by Sara Bennett Wealer
I liked the first half of this book quite a lot. Kathryn and Brooke used to be best friends until something drove them apart–but what was it? The story starts off in senior year, told in alternating chapters between both girls’ points of view, then eventually goes back and forth between junior and senior years. This framework might sound complicated, but it actually works just fine, and the author does a good job of writing different voices for both girls’ narratives. The reader gets the usual insight of several events seen from two different points of view, and I found both girls to be fairly sympathetic and interesting in the beginning.
I also enjoyed the immersion in the world of music and choir and opera. Sara Bennett Wealer has a musical background and her love and respect for music really show through her characters. I also liked some of the secondary characters, including Kathryn’s parents, Brooke’s brothers, Matt-the-faithful-male-best-friend, and John Moorehouse, the guy every girl in school wants to date.
About 200 pages into the book, however, the way I felt about the book started to change as the events of junior year are gradually revealed. And I realized, much to my dismay, that both Brooke and Kathryn had behaved badly–and I was beginning to really dislike both of them. By the time thing heat up as the girls work towards a prestigious singing competition in their senior year, I was more than ready to say good-bye to them.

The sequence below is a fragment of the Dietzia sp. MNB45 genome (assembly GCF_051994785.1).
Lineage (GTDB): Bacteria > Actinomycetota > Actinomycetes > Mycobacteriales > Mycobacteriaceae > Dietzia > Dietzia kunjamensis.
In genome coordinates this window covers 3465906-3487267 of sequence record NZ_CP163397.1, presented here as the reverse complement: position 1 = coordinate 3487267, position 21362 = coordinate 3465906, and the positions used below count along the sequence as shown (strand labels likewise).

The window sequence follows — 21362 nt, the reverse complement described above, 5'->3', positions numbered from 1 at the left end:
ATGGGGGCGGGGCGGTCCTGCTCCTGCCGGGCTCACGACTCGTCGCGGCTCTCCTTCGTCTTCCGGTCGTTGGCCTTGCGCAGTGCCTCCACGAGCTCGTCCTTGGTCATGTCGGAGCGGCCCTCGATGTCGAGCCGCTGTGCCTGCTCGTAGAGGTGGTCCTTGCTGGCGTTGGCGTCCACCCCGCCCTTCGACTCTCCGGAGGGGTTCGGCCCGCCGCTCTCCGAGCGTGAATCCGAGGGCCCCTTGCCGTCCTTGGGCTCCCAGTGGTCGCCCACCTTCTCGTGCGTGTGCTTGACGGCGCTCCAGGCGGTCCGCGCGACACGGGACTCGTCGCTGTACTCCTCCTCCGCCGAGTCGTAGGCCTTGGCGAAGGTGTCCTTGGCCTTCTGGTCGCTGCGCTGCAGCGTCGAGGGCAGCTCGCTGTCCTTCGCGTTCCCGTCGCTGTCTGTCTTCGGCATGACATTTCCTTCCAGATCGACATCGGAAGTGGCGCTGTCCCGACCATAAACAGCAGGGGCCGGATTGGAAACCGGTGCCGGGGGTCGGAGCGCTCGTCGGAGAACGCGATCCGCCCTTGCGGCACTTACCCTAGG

Here are just some of the things they did to each other and to people they care about:
(Some spoilers below)
* humiliated each other publicly
* constantly tossed another friend aside in favor of more popular friends
* endangered the other girl’s life
* revealed a secret with huge ramifications
* made a date to go out with a popular guy to Homecoming after agreeing to go with her male bestie
* using that same friend’s credit card without permission to buy clothes to go to that same dance
* punched the other girl in the face, knocking her out.
While we all might’ve felt the urge to do this kind of stuff now and again, I’ve never, ever been friends with anyone who would actually go through with it. I mean, she PUNCHED HER FRIEND IN THE FACE. C’mon! There’s just no excuse for this kind of behavior, no matter how hurt you are or what you’re trying to figure out.
Neither girl is so fantastically special or has gone through anything so horrible that any of this is even remotely forgivable. It’s also all too easy to spot the actual villain in the book, and honestly the events leading to the break-up and the aftermath felt pretty cartoonish and forced in a way that neither the friendship nor the interest in music did. I wish all of life’s failed friendships could be explained away as the evil machinations of a third wheel.
Most of the singing stuff had taken a back seat until the very end, too, and I would like to have seen more done with that since the whole book was building up to the big competition. I did like that the author didn’t go the usual way with the whole John and Matt situation, however, and I was okay with the note it finally ended on between the two girls. Unfortunately by the time this all got resolved, I’d long stopped caring what was going to happen to either one of them.
Rated 2.5 out of 5 stars
30-second synopsis: An interesting musical rivalry between two friends gets bogged down with cartoonish machinations and ultimately unlikable protagonists. A promising start with disappointing end.